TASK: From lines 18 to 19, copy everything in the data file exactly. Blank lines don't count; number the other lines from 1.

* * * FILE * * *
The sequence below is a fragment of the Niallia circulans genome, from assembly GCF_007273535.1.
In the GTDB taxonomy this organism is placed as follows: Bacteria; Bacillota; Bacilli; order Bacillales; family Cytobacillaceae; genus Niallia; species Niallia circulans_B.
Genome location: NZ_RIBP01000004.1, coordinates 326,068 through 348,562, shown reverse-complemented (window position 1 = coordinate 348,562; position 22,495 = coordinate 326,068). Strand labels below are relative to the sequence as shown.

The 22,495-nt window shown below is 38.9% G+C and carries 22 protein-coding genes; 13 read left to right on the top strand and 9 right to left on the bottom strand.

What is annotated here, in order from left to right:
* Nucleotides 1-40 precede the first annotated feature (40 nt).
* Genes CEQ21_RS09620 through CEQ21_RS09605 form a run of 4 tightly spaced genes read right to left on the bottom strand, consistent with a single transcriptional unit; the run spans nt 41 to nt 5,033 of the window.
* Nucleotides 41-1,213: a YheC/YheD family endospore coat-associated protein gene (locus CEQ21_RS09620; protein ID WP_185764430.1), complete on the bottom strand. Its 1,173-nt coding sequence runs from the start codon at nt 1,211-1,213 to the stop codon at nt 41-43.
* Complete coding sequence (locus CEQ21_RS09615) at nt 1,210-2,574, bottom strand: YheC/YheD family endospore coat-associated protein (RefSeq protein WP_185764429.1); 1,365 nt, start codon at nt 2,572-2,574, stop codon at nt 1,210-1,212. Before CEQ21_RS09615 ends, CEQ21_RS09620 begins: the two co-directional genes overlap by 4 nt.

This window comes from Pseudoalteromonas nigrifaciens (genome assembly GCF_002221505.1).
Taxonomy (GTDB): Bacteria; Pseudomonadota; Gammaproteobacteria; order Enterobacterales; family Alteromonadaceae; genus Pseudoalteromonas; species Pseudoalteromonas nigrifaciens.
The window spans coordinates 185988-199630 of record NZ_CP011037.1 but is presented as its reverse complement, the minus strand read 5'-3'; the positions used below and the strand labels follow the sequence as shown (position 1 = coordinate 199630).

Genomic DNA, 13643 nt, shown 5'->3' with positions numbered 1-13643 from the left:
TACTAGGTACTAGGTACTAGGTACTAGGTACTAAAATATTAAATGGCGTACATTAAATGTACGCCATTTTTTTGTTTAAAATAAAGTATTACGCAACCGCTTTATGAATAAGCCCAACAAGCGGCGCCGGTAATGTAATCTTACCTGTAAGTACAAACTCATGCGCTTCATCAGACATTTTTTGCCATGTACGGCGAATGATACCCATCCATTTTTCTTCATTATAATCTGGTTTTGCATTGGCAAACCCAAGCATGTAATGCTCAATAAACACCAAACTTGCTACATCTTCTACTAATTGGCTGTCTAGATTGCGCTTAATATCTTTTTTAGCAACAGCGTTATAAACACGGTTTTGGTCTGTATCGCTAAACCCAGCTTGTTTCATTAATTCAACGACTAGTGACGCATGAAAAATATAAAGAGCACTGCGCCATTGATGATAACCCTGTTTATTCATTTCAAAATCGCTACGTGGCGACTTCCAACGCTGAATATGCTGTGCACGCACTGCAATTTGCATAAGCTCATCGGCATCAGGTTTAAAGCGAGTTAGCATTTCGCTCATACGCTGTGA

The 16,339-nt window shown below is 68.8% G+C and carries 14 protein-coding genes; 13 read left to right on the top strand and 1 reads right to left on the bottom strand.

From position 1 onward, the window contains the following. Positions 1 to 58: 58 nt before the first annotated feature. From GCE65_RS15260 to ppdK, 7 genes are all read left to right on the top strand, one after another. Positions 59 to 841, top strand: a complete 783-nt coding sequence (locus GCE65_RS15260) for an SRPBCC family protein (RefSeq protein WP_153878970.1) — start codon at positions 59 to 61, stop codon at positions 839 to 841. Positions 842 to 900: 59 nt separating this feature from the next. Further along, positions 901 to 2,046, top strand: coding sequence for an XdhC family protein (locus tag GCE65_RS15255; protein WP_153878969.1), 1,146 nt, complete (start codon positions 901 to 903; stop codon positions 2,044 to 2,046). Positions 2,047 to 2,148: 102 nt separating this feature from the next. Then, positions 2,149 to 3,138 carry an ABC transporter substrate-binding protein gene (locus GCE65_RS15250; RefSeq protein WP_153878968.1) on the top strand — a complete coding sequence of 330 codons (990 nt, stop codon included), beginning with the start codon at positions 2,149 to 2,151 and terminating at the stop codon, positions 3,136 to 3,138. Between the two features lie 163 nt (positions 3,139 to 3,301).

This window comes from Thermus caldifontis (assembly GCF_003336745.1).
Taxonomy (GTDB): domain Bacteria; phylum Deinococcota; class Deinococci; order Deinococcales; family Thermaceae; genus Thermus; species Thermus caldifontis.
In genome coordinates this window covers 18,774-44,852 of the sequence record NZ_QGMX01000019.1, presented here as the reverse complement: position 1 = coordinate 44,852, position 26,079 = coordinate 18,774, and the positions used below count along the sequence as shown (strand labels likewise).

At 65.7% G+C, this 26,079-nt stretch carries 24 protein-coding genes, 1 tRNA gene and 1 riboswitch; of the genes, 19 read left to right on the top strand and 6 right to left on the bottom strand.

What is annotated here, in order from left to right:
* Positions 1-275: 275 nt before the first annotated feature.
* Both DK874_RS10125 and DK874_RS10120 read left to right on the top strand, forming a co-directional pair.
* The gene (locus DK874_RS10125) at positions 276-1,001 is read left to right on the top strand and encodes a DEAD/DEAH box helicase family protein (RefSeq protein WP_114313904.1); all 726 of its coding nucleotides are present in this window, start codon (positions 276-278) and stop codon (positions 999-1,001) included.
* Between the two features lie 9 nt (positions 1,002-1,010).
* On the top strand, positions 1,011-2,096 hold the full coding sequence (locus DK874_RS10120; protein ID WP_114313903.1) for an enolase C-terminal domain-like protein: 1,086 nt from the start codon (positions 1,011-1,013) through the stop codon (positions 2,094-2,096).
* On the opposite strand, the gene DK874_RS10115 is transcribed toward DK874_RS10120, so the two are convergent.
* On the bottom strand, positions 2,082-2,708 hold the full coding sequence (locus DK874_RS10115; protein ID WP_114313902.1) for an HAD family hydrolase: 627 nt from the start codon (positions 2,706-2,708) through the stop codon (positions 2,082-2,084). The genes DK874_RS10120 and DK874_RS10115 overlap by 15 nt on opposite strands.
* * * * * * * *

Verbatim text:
Taxonomy (GTDB): domain Bacteria; phylum Deinococcota; class Deinococci; order Deinococcales; family Thermaceae; genus Thermus; species Thermus caldifontis.
In genome coordinates this window covers 18,774-44,852 of the sequence record NZ_QGMX01000019.1, presented here as the reverse complement: position 1 = coordinate 44,852, position 26,079 = coordinate 18,774, and the positions used below count along the sequence as shown (strand labels likewise).